The market and the city are such a stark difference from the rural peace of Visthar. It truly is a crush of people in the city, and I won’t write anything about the public pissing area I found myself using in the market at one point. (Sorry Mom, there’s just no other word to use for it.) You see people—well men—peeing where ever the hell they want, pretty regularly. Lots of walls in the city are painted with ‘Stick No Bills’ and also ‘PLEASE DON’T URINATE.’ Trash; sketchy looking dogs; cows wandering around very oddly in an otherwise ultra-urban setting… I would say, though, that apart from the aggressive street sellers, people seem genuinely nice and interested in helping me figure my way around. Again, the ‘Namaskara’ comes in handy for starting things off well…

Finally, it’s been a surprisingly eventful week in sexual politics in India. Last Sunday I found myself marching in Bangalore’s gay pride parade, which is a scenario I never would have envisioned. It certainly was no New York or Amsterdam pride, but it beat out Juneau’s gay pride parade—which consists of me walking down Franklin Street to get a cup of coffee. There were several hundred people and drumming and shouting—lots of people wearing masks, though, for the sake of anonymity in photo or video. That very day, the Indian High Court was reviewing section 377, which is the law used against gay people in this country (though it doesn’t refer to homosexuals verbatim). Thursday, the law was amended! Huge news. What this basically means, as someone at Visthar put it, is that homosexual lifestyles are now ‘recognized as non-crimes.’ Still not equal rights, but at least not outright discrimination. …Now this weekend, there have been counter-protests and demonstrations in some cities, some apparently violent.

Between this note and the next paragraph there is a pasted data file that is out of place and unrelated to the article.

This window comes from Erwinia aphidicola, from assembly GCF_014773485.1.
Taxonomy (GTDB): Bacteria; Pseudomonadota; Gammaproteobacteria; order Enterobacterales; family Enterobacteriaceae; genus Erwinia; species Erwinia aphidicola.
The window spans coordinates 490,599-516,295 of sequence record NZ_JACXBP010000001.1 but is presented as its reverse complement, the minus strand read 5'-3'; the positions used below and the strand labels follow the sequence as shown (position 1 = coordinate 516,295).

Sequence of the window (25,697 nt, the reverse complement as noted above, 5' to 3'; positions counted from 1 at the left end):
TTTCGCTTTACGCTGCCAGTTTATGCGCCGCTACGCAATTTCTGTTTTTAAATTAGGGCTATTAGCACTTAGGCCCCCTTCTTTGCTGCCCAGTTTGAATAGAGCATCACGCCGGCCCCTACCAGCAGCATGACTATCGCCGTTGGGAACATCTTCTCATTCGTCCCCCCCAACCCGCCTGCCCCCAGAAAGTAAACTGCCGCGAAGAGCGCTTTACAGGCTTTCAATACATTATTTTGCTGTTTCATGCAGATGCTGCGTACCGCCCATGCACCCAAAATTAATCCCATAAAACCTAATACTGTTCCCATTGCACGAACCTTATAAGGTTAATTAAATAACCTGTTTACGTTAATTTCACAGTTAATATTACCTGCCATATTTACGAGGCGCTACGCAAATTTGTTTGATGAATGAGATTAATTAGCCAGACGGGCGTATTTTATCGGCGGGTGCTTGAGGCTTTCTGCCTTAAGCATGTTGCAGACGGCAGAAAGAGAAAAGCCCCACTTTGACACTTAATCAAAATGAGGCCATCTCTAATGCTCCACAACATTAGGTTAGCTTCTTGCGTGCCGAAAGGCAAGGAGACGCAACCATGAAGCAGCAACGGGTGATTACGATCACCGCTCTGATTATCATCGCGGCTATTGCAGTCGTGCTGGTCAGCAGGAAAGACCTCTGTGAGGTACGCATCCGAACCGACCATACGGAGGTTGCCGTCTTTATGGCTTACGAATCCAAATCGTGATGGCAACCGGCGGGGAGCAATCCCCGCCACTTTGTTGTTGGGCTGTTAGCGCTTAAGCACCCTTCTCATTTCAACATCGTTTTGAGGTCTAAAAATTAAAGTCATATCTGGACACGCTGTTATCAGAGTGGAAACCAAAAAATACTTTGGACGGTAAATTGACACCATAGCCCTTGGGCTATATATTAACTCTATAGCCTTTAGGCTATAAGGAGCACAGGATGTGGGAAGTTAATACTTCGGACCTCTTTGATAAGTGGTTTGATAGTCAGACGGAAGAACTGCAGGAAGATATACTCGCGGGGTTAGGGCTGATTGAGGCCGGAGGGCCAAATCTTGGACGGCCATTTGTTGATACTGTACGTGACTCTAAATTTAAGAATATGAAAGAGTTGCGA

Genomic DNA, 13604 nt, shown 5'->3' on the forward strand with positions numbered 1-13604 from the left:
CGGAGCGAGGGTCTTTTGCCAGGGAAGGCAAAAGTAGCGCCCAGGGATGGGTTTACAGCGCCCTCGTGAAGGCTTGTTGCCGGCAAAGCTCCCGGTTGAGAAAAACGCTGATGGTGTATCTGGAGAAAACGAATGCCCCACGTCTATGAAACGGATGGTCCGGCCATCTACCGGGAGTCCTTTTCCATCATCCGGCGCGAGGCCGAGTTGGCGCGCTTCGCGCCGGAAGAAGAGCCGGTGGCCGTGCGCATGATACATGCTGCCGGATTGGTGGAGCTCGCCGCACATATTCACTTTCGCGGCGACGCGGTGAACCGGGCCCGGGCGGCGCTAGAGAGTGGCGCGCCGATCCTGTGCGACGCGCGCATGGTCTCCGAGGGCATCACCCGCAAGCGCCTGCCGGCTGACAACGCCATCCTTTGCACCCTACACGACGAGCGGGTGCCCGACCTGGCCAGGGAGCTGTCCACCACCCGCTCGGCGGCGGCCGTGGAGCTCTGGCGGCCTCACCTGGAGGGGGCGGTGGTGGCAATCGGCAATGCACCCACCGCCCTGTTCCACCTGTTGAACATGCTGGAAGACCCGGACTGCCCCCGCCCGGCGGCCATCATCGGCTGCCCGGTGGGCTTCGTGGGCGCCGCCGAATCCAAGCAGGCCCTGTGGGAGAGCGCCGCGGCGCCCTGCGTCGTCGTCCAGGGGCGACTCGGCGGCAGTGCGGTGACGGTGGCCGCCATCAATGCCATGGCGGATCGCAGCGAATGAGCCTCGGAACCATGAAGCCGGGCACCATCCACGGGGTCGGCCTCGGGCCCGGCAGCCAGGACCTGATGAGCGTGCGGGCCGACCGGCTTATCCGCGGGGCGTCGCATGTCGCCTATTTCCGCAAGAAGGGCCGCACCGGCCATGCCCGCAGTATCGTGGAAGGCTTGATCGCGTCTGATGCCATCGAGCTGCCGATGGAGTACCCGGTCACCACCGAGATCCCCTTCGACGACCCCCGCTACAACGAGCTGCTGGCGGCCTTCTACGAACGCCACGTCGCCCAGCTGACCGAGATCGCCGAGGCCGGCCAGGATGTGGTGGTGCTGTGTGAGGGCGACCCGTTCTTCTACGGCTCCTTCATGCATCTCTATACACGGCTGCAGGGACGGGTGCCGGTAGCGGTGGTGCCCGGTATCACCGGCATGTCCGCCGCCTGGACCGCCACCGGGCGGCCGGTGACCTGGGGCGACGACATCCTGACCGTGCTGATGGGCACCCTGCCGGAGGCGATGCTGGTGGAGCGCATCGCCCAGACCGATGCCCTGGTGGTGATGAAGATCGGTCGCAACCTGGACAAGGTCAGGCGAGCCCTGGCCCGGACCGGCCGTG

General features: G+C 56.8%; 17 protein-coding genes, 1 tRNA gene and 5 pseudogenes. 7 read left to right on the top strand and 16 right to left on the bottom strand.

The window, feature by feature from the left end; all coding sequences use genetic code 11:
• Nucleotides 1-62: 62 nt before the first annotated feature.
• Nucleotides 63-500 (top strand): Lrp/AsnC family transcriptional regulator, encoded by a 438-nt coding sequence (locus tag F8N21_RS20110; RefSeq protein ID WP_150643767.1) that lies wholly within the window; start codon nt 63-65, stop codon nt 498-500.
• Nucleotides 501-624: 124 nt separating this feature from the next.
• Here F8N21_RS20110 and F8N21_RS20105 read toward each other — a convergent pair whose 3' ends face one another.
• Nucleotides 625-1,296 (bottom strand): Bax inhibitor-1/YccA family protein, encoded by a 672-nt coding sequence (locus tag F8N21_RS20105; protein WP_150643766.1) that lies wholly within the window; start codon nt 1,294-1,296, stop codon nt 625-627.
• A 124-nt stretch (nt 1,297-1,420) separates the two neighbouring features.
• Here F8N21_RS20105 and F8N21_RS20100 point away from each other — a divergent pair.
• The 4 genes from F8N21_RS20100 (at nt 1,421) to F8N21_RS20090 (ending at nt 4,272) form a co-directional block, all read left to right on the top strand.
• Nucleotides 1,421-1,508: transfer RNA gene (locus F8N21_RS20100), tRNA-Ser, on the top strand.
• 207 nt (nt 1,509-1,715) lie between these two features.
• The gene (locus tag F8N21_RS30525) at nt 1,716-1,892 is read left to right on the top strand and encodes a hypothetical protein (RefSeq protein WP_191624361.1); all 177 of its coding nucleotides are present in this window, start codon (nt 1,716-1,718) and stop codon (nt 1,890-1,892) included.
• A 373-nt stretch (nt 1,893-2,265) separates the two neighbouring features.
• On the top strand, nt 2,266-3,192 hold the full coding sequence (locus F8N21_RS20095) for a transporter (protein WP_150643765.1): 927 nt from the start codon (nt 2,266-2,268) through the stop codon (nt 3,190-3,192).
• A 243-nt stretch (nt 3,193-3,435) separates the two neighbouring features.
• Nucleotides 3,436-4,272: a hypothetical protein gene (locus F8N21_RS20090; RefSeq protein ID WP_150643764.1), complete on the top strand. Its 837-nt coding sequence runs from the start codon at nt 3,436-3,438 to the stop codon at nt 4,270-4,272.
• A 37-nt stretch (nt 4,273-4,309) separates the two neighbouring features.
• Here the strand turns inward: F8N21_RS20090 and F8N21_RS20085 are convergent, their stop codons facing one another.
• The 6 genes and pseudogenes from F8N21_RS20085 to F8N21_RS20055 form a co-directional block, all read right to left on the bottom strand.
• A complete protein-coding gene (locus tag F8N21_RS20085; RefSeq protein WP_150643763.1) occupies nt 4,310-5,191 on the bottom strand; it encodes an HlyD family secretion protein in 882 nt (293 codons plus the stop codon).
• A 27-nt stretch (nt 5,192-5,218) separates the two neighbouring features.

It will be interesting to see how this continues to unfold here. I would at least venture to say that from what I’ve seen, the divide between rural and urban here, ‘liberal’ and ‘conservative,’ seems to be HUGE. As part of our cultural context class this week, we had a session discussing sexual minorities, and Visthar invited 2 gay men and 2 lesbian women to speak. It was incredible to me that all 4 of them—none of whom could have been older than 40—had attempted suicide due to their sexuality-combined-with-social/family-situation. Two had had their partners die in double-suicide attempts that they themselves had survived. It does seem that the situation here is behind the US by a few years or decades.

…One more week of training, and then on to Kerala for self-inflicted punishment with Gurukkal. Beyond Kerala, I’m not sure yet where I’ll be headed, but there’s time yet to sort that out. In the meantime, thank you for reading all my ramblings. Namaskara!